Crash Course in Islam — Harem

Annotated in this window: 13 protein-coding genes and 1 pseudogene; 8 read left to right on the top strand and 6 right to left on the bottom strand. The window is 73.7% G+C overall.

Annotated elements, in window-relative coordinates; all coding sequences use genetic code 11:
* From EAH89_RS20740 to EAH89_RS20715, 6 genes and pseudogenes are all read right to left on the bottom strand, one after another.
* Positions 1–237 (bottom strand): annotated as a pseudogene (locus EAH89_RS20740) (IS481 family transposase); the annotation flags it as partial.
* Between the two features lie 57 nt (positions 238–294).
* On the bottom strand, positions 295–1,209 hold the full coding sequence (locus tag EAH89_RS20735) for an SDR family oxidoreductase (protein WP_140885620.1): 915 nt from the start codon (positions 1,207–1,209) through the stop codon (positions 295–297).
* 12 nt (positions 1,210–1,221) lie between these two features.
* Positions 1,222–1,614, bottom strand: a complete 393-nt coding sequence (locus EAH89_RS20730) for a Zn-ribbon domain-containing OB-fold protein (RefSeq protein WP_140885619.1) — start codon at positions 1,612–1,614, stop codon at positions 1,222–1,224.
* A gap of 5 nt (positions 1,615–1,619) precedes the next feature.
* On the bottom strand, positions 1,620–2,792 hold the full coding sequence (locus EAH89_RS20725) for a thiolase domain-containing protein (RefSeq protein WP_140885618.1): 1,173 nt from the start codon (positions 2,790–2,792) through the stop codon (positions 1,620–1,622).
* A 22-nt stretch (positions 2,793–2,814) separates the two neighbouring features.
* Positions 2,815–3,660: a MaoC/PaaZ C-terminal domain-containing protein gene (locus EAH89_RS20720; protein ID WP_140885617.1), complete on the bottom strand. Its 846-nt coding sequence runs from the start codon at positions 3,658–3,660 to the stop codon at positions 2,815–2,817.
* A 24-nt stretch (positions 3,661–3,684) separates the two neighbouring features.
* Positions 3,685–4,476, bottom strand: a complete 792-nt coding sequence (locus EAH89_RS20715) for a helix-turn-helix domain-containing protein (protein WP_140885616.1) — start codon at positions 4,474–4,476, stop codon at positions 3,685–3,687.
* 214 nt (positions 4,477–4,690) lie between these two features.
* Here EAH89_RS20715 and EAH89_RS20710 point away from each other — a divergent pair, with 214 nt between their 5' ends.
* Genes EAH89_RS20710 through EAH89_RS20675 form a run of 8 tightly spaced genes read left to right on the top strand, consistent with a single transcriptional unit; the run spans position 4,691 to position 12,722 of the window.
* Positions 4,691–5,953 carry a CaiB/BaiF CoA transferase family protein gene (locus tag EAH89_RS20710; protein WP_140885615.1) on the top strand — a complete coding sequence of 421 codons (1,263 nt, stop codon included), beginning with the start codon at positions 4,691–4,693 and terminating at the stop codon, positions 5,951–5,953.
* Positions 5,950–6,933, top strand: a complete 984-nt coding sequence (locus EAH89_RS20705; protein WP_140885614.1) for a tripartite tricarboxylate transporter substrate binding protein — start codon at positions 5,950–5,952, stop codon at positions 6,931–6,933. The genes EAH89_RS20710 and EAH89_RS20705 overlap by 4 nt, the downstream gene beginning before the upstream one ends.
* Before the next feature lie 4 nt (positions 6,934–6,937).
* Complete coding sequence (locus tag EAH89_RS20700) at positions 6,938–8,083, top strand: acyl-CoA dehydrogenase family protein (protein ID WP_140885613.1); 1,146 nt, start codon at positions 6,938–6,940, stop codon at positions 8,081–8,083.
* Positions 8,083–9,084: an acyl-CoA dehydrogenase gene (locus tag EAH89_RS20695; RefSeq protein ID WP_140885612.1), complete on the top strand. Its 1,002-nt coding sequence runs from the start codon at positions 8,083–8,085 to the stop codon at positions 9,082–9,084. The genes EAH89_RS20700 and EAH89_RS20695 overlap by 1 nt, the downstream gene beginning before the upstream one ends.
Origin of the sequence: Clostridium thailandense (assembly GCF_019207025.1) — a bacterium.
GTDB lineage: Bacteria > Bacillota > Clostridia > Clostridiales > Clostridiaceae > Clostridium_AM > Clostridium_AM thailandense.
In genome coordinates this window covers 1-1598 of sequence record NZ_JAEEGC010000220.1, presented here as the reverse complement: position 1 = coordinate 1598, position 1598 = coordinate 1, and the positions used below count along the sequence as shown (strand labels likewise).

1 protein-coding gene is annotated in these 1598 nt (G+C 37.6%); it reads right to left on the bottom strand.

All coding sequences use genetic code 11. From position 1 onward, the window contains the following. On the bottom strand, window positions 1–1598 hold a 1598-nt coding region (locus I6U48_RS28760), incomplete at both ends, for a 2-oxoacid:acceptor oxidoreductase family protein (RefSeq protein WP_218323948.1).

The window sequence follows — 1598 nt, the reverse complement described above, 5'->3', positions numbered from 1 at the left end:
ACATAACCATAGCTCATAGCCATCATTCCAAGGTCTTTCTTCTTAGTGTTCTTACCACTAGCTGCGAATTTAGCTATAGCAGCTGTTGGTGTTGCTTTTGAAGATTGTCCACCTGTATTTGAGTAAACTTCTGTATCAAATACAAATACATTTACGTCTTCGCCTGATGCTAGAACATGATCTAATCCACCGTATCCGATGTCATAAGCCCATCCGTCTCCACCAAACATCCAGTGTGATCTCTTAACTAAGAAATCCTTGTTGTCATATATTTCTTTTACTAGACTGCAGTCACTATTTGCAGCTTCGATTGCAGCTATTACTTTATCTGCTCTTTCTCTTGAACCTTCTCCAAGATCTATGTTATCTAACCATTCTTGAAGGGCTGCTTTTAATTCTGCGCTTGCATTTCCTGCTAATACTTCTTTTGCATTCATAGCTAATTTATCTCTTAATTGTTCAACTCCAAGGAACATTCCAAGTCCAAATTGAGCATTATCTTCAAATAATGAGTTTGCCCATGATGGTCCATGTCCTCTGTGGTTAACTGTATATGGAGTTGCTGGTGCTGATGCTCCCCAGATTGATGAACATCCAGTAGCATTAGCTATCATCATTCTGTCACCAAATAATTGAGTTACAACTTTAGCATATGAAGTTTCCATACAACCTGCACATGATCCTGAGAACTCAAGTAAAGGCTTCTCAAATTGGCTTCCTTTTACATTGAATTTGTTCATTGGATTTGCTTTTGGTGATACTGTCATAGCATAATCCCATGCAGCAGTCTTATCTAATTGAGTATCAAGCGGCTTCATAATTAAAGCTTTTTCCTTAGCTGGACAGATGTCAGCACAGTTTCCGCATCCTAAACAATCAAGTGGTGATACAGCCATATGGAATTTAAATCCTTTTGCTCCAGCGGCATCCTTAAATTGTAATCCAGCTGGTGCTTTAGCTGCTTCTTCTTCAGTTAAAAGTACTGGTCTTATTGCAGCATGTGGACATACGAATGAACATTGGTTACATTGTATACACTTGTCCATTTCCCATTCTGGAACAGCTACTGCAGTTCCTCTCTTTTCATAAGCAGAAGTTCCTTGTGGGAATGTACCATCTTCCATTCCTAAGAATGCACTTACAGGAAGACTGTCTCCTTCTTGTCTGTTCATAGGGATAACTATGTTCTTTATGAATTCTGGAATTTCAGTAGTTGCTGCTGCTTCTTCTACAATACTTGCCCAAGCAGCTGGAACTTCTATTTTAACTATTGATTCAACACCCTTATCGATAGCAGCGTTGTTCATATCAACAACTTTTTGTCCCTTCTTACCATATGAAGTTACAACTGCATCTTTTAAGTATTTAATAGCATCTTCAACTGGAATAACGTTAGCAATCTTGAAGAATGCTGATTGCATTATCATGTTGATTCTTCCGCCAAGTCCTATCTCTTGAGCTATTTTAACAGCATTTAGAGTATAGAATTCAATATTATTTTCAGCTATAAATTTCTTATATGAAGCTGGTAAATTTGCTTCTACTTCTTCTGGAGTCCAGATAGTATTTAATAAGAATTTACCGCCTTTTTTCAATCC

>>STEVE ST. GEORGE: Hello I'm Steve St. George. And this is your crash course in Islam. Today we go inside the Harem. It's been a staple of novels and films about the exotic East. The Harem - it's typically shown as a large room full of beautiful women lying about on silken pillows awaiting the arrival of the prince or the Sultan or Caliph to whom they belong. And while there is a kernel of truth to that depiction, the Ottomans as well as Persians famously kept large harems of women. The original harems were something different. Western artists turned the haram into a kind of sexual playground. But originally the Harem was simply the area of the house where the female relatives and often the children lived. The word haram comes from the Arabic haram which means something forbidden or kept to safe. It was part of the home in which Muslim women lived their lives, where they could take off the headscarf and relax. The only man allowed in this section of the house were family members. The idea of the Harem or women's only section of the home actually predates Islam. Chinese rulers and nobility also kept the women of their households away from outsiders. And in some European cultures wives and daughters lived secluded lives and rarely saw anyone outside their own families.